As I approach another birthday next month, I’m thinking even more about how quickly time flies. In the past year alone we’ve experienced both the death of my mother and the births of two new babies in my family. I am becoming more aware of the feeling that time between birth and death seems short and how incredibly important it is to stay conscious of what we are doing in every moment of this gift called life. In Mary Oliver’s poem, “The Summer Day,” she asks, “Tell me, what is it you plan to do with your one wild and precious life?”
Will we hold on to past hurts and resentments or will we forgive and learn what we needed from the experience? Will we realize the wrongs we perceive someone has done to us don’t really have anything to do with us at all? Most likely, it is a battle the other person is fighting within themselves. Can we stop gossiping, judging and criticizing and finally realize that we can’t change someone into the person we want them to be, even when we know they are capable of so much more? It’s actually not our place to do so. That’s between them and God and sometimes it’s a life-long process full of inner wounds and struggles we may know nothing about.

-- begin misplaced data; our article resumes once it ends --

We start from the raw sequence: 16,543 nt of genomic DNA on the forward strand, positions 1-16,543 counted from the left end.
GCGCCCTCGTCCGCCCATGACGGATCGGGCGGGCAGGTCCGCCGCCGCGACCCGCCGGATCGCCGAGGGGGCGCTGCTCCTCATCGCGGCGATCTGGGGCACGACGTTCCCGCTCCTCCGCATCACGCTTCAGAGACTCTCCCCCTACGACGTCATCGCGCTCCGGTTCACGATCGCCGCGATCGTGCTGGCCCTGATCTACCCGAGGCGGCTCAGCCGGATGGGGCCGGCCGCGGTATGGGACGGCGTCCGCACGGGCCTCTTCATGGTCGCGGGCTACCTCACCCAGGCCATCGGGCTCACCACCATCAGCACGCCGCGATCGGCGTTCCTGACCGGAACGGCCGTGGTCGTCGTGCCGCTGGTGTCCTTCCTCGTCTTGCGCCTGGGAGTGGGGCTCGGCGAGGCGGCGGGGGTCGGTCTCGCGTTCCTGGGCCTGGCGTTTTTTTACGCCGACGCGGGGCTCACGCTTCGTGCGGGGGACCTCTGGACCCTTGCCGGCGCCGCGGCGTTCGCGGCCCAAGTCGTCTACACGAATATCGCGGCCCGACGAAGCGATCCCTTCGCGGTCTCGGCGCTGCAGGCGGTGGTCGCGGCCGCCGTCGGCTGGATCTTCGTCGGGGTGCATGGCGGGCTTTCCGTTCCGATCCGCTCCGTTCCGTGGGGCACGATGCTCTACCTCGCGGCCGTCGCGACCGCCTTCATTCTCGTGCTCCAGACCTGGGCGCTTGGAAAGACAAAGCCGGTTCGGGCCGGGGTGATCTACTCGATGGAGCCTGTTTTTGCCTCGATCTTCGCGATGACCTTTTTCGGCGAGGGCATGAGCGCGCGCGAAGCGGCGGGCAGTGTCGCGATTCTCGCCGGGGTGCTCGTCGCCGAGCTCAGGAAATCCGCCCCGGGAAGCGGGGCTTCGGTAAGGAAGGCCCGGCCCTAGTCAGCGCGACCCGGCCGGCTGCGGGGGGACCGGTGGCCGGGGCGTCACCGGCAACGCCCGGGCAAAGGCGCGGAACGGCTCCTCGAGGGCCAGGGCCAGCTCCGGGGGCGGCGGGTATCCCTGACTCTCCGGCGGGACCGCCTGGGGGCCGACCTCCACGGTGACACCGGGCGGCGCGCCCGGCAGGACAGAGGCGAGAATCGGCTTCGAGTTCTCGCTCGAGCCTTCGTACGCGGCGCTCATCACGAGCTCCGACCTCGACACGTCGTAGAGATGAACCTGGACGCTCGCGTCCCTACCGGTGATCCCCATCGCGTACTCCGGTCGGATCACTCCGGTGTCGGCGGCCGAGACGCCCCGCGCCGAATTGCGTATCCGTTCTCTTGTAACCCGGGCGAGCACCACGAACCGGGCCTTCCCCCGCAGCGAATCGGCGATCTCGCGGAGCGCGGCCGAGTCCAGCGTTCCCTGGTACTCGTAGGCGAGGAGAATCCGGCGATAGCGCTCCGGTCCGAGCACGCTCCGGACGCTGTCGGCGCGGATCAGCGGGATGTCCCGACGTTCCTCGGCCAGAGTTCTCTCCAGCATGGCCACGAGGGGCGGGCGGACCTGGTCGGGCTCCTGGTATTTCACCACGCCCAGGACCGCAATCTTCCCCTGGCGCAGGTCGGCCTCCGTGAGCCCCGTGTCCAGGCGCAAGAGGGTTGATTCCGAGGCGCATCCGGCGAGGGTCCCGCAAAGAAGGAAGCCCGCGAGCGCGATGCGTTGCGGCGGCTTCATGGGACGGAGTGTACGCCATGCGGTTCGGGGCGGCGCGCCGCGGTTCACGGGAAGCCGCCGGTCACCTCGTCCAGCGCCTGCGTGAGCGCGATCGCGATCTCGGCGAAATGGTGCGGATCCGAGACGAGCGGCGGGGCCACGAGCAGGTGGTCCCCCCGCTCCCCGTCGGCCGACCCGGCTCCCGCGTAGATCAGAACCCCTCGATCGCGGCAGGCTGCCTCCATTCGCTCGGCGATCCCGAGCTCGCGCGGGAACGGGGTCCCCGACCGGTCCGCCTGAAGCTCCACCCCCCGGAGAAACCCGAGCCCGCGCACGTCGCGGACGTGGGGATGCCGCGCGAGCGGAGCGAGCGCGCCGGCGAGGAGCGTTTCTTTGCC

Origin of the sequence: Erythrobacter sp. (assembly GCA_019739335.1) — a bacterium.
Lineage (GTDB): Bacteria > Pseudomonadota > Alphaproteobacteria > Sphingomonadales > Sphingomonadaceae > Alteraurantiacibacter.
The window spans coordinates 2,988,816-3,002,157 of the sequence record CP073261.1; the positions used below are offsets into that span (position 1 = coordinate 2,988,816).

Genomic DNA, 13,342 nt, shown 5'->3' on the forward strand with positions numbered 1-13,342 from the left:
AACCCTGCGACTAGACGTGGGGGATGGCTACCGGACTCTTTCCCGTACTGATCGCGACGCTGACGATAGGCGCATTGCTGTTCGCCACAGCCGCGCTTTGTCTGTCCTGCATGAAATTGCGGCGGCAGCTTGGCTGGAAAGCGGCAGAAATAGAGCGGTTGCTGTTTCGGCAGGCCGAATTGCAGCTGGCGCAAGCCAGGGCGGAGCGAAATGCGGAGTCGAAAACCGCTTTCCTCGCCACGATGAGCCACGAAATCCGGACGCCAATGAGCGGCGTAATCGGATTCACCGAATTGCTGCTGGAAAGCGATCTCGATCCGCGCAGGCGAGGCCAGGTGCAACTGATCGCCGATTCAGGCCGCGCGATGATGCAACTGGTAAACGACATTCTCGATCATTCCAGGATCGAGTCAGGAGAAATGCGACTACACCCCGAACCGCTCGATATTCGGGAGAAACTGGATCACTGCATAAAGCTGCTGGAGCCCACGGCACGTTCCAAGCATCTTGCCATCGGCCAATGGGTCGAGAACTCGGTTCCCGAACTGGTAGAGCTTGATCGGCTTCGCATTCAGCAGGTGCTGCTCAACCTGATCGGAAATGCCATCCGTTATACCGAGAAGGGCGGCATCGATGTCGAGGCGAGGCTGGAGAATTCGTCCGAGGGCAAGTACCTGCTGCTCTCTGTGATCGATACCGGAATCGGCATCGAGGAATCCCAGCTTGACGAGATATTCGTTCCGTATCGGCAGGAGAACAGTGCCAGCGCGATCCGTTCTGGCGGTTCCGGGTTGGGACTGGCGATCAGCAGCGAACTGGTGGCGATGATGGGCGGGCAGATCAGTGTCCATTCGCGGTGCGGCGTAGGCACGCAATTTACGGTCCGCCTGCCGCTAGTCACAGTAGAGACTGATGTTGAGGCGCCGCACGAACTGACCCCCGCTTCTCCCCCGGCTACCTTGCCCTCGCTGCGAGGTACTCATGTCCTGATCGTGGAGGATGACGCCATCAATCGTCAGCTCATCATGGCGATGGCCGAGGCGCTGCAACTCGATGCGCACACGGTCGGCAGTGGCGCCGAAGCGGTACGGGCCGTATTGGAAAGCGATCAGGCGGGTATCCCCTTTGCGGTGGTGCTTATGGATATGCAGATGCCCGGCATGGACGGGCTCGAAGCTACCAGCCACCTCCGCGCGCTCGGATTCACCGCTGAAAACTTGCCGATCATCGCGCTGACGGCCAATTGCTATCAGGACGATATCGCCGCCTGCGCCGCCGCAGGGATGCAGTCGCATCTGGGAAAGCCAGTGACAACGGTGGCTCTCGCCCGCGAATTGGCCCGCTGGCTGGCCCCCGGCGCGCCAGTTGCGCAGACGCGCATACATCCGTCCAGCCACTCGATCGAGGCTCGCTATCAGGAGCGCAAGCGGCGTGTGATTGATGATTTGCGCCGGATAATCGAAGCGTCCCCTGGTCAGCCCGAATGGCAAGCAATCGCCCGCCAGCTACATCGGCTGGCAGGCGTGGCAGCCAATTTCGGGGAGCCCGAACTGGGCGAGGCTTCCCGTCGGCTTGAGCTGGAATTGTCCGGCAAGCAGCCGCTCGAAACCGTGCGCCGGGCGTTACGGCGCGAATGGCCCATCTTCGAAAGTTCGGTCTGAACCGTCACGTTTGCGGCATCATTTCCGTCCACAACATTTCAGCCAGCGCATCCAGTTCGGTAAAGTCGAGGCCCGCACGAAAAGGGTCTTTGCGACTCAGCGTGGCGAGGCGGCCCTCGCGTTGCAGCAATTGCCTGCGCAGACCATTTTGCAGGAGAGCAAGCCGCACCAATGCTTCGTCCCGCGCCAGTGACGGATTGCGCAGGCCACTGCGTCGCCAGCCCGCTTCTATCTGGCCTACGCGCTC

Will we make the hard choices to live our lives according to what’s best for us or will we stay in situations that aren’t serving our highest good because we are afraid of change more than our own well-being? Divorce, changing jobs or careers, moving to another area, etc., are all full of challenges, but eventually the challenges subside and we are better for them. Staying in a mental prison because we fear what’s on the other side never allows for growth or the happiness we deserve.
Will we be vulnerable and put ourselves out there even it feels awkward and people think we’re weird? Will we start a side-gig, take classes, express our creativity or take up a new hobby or sport regardless of how old we are, or if we stink at it at first? Holding ourselves back because of what other people think can cause lots of lost time and opportunities.
We only have one life, so what will we do with it? It’s never too late to decide.